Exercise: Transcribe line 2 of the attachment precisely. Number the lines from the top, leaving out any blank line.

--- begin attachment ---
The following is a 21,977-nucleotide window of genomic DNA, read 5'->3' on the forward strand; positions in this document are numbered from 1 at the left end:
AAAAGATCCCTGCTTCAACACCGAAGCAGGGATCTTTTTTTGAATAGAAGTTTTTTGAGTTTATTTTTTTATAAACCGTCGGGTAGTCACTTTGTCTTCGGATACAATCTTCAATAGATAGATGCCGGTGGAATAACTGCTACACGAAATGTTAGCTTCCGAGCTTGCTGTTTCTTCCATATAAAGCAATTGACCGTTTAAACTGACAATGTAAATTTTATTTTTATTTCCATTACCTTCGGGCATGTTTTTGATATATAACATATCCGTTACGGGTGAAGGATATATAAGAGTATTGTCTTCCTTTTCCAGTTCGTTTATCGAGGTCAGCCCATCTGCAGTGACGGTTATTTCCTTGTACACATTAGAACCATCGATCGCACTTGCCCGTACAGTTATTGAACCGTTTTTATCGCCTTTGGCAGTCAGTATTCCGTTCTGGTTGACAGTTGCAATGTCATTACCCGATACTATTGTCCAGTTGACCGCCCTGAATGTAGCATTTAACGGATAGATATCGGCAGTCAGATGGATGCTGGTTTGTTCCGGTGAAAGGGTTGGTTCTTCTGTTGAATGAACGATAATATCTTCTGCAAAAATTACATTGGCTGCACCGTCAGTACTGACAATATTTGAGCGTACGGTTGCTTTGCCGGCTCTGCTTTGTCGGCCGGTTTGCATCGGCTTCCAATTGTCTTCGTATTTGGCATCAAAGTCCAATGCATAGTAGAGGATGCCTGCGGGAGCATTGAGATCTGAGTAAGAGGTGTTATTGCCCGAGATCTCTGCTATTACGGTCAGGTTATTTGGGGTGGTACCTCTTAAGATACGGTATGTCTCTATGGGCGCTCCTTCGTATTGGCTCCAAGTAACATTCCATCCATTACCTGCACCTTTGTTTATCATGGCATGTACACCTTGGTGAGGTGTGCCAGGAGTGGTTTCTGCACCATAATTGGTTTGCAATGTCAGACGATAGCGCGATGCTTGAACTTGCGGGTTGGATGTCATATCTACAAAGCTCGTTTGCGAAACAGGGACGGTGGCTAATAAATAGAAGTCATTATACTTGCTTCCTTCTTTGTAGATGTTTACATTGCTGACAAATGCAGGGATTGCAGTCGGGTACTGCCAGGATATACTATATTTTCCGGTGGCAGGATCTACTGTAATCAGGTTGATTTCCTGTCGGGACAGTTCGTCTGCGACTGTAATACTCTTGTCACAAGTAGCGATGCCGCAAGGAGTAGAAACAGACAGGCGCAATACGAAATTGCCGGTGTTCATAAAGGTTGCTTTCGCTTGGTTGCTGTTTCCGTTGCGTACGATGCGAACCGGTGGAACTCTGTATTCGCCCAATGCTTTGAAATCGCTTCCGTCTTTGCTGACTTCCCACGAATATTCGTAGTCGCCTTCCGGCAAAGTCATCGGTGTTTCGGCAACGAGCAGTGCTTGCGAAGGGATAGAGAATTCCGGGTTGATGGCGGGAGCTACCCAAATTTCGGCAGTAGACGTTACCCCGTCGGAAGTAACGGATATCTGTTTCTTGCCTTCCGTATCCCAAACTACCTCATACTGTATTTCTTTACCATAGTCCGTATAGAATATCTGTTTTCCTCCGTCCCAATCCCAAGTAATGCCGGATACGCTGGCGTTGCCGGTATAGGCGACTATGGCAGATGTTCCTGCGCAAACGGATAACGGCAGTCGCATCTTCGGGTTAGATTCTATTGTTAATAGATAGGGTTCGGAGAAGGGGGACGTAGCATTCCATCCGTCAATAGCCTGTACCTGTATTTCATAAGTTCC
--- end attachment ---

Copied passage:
AAAAGATCCCTGCTTCAACACCGAAGCAGGGATCTTTTTTTGAATAGAAGTTTTTTGAGTTTATTTTTTTATAAACCGTCGGGTAGTCACTTTGTCTTCGGATACAATCTTCAATAGATAGATGCCGGTGGAATAACTGCTACACGAAATGTTAGCTTCCGAGCTTGCTGTTTCTTCCATATAAAGCAATTGACCGTTTAAACTGACAATGTAAATTTTATTTTTATTTCCATTACCTTCGGGCATGTTTTTGATATATAACATATCCGTTACGGGTGAAGGATATATAAGAGTATTGTCTTCCTTTTCCAGTTCGTTTATCGAGGTCAGCCCATCTGCAGTGACGGTTATTTCCTTGTACACATTAGAACCATCGATCGCACTTGCCCGTACAGTTATTGAACCGTTTTTATCGCCTTTGGCAGTCAGTATTCCGTTCTGGTTGACAGTTGCAATGTCATTACCCGATACTATTGTCCAGTTGACCGCCCTGAATGTAGCATTTAACGGATAGATATCGGCAGTCAGATGGATGCTGGTTTGTTCCGGTGAAAGGGTTGGTTCTTCTGTTGAATGAACGATAATATCTTCTGCAAAAATTACATTGGCTGCACCGTCAGTACTGACAATATTTGAGCGTACGGTTGCTTTGCCGGCTCTGCTTTGTCGGCCGGTTTGCATCGGCTTCCAATTGTCTTCGTATTTGGCATCAAAGTCCAATGCATAGTAGAGGATGCCTGCGGGAGCATTGAGATCTGAGTAAGAGGTGTTATTGCCCGAGATCTCTGCTATTACGGTCAGGTTATTTGGGGTGGTACCTCTTAAGATACGGTATGTCTCTATGGGCGCTCCTTCGTATTGGCTCCAAGTAACATTCCATCCATTACCTGCACCTTTGTTTATCATGGCATGTACACCTTGGTGAGGTGTGCCAGGAGTGGTTTCTGCACCATAATTGGTTTGCAATGTCAGACGATAGCGCGATGCTTGAACTTGCGGGTTGGATGTCATATCTACAAAGCTCGTTTGCGAAACAGGGACGGTGGCTAATAAATAGAAGTCATTATACTTGCTTCCTTCTTTGTAGATGTTTACATTGCTGACAAATGCAGGGATTGCAGTCGGGTACTGCCAGGATATACTATATTTTCCGGTGGCAGGATCTACTGTAATCAGGTTGATTTCCTGTCGGGACAGTTCGTCTGCGACTGTAATACTCTTGTCACAAGTAGCGATGCCGCAAGGAGTAGAAACAGACAGGCGCAATACGAAATTGCCGGTGTTCATAAAGGTTGCTTTCGCTTGGTTGCTGTTTCCGTTGCGTACGATGCGAACCGGTGGAACTCTGTATTCGCCCAATGCTTTGAAATCGCTTCCGTCTTTGCTGACTTCCCACGAATATTCGTAGTCGCCTTCCGGCAAAGTCATCGGTGTTTCGGCAACGAGCAGTGCTTGCGAAGGGATAGAGAATTCCGGGTTGATGGCGGGAGCTACCCAAATTTCGGCAGTAGACGTTACCCCGTCGGAAGTAACGGATATCTGTTTCTTGCCTTCCGTATCCCAAACTACCTCATACTGTATTTCTTTACCATAGTCCGTATAGAATATCTGTTTTCCTCCGTCCCAATCCCAAGTAATGCCGGATACGCTGGCGTTGCCGGTATAGGCGACTATGGCAGATGTTCCTGCGCAAACGGATAACGGCAGTCGCATCTTCGGGTTAGATTCTATTGTTAATAGATAGGGTTCGGAGAAGGGGGACGTAGCATTCCATCCGTCAATAGCCTGTACCTGTATTTCATAAGTTCC